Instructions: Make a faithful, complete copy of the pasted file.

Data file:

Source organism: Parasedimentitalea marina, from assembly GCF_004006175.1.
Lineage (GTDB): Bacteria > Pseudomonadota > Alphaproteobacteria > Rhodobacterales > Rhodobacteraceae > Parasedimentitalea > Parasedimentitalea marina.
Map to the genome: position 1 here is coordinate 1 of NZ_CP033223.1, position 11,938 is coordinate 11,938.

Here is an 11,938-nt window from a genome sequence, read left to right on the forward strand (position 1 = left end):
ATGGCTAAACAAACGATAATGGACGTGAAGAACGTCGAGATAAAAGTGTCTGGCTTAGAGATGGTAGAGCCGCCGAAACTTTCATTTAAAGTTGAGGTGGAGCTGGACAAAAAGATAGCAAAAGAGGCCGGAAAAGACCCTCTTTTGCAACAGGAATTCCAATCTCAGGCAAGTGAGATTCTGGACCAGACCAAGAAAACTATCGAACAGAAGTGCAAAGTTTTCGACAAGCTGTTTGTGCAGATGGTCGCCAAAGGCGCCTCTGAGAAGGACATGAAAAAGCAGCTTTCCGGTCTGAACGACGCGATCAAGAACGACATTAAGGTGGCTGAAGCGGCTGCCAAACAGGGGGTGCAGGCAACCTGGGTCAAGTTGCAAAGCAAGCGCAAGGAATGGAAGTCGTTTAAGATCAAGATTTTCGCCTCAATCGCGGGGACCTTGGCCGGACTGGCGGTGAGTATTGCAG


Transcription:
Source organism: Parasedimentitalea marina, from assembly GCF_004006175.1.
Lineage (GTDB): Bacteria > Pseudomonadota > Alphaproteobacteria > Rhodobacterales > Rhodobacteraceae > Parasedimentitalea > Parasedimentitalea marina.
Map to the genome: position 1 here is coordinate 1 of NZ_CP033223.1, position 11,938 is coordinate 11,938.

Here is an 11,938-nt window from a genome sequence, read left to right on the forward strand (position 1 = left end):
ATGGCTAAACAAACGATAATGGACGTGAAGAACGTCGAGATAAAAGTGTCTGGCTTAGAGATGGTAGAGCCGCCGAAACTTTCATTTAAAGTTGAGGTGGAGCTGGACAAAAAGATAGCAAAAGAGGCCGGAAAAGACCCTCTTTTGCAACAGGAATTCCAATCTCAGGCAAGTGAGATTCTGGACCAGACCAAGAAAACTATCGAACAGAAGTGCAAAGTTTTCGACAAGCTGTTTGTGCAGATGGTCGCCAAAGGCGCCTCTGAGAAGGACATGAAAAAGCAGCTTTCCGGTCTGAACGACGCGATCAAGAACGACATTAAGGTGGCTGAAGCGGCTGCCAAACAGGGGGTGCAGGCAACCTGGGTCAAGTTGCAAAGCAAGCGCAAGGAATGGAAGTCGTTTAAGATCAAGATTTTCGCCTCAATCGCGGGGACCTTGGCCGGACTGGCGGTGAGTATTGCAG